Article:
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Hello, and welcome to Lifeline. Today we've another busy programme.
We're going as far away as a unique Nepalese village
on the outskirts of Belfast, where children learn about different cultures.
And we're on an autumn garden clear-up with Men United,
a special activity group for men over 55.
But our first appeal today comes from the Embrace charity,
which works to make Northern Ireland a more welcoming place
for migrant workers, refugees and asylum seekers.
You may have noticed that there are many more people from other countries living here now.
It can be a daunting experience, especially if you don't speak the language well.
I've been a migrant as well.
At the tender age of 17, I found myself in unfamiliar territory,
looking for a welcome and a connection with the locals.
For many, migration is a positive experience,
and they're able to build a new life and become part of the community.
This has been the case for Aneta from Poland.
Starting a new life in a new country can be exciting, challenging
and hard at the same time.
When I came seven years ago,
I didn't know English very well.
I couldn't speak and hardly understood anything.
But I have found here very nice people
with big hearts and open minds.
A local charity gave me a lot of encouragement and support.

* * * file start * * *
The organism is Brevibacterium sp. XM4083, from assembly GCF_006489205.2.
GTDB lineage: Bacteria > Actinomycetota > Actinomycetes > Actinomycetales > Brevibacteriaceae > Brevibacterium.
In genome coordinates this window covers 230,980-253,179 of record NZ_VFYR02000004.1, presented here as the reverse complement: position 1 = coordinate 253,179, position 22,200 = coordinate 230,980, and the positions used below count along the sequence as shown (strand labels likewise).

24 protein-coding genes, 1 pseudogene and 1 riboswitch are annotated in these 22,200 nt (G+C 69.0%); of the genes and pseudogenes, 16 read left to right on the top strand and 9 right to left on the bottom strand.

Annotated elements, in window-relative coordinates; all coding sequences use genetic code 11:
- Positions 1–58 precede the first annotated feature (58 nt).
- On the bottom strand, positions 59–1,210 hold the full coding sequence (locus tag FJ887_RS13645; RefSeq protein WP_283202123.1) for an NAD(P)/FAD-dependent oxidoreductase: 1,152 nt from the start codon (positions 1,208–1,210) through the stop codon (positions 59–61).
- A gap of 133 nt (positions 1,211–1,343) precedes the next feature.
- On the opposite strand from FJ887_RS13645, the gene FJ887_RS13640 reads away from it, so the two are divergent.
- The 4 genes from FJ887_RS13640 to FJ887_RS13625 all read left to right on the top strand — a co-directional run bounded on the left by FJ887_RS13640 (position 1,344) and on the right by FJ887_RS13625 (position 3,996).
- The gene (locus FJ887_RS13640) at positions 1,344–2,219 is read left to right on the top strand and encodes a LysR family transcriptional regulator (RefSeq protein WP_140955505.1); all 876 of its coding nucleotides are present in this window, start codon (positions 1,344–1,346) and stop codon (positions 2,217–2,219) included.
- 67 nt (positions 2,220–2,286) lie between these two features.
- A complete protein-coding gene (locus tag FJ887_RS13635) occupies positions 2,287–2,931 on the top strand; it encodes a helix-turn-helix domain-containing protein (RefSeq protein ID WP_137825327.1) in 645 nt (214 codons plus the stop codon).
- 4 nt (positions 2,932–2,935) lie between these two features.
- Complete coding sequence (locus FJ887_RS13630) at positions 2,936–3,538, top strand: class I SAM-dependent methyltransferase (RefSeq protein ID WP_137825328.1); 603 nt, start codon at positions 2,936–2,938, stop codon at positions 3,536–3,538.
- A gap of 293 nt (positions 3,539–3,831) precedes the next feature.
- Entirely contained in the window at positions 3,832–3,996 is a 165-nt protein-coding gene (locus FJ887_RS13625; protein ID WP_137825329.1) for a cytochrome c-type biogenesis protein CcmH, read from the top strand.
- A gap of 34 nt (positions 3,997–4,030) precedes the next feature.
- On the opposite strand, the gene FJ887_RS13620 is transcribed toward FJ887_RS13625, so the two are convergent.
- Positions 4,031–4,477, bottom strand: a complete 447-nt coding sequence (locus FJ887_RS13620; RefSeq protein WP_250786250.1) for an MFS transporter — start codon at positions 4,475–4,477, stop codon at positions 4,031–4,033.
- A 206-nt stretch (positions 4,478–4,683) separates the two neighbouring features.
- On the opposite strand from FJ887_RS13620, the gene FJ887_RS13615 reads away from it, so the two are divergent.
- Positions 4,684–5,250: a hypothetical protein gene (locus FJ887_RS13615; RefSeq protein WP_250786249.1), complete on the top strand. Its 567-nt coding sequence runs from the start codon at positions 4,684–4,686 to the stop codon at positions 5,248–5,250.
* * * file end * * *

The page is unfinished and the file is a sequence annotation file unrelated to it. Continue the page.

For me, Northern Ireland is a good place to live.
You can make a big difference by just saying a simple hello
to your new neighbours.
We came in Northern Ireland about a year ago.
It was quite difficult in the beginning,
especially the language barrier
and we experienced many difficulties to settle,
and to understand the places and everything.
It was very difficult to find work.
We received our permission a few months after we came.
And after that, it took ages to get it.
So it's very difficult to find musician's work,
and any kind of work.
We found a local church here and this helped us very much.
They took care of us at every level.
They helped us with the documents, they helped us with every information we needed.
They helped us in our daily needs.
And, um, this was very good for us
and it helped us to survive those months.
For a small number of people, their experience here is difficult.
In these tough times, migrants, like locals, can lose their jobs.
Unfortunately, some migrant workers find themselves
with no entitlement to benefits or even a bed in a homeless shelter.
For some, the best move is to return to their home country,
but for others, short-term support can get them back on their feet
and into work here, with the help of the Embrace charity.
Embrace is a Christian organisation, whose main role
is making this a more welcoming place to people from other countries
and different minority ethnic backgrounds.
We also raise awareness about the challenges faced by migrants
and, where necessary, you know, providing practical needs.
Before...it was an Italian factory...
Embrace networks with a range of homeless support organisations
and minority ethnic support groups. Embrace On The Street offers a positive response
through donation and distribution of clothing, bedding, toiletries and foodstuffs to those on the street
and in hostels, both local and migrant people.
The Embrace Emergency Fund
supports people in short-term accommodation
and pays for flights home for people who might become destitute.
They helped us with emergency accommodation,
and they designed a very good leaflet to welcome us to Belfast,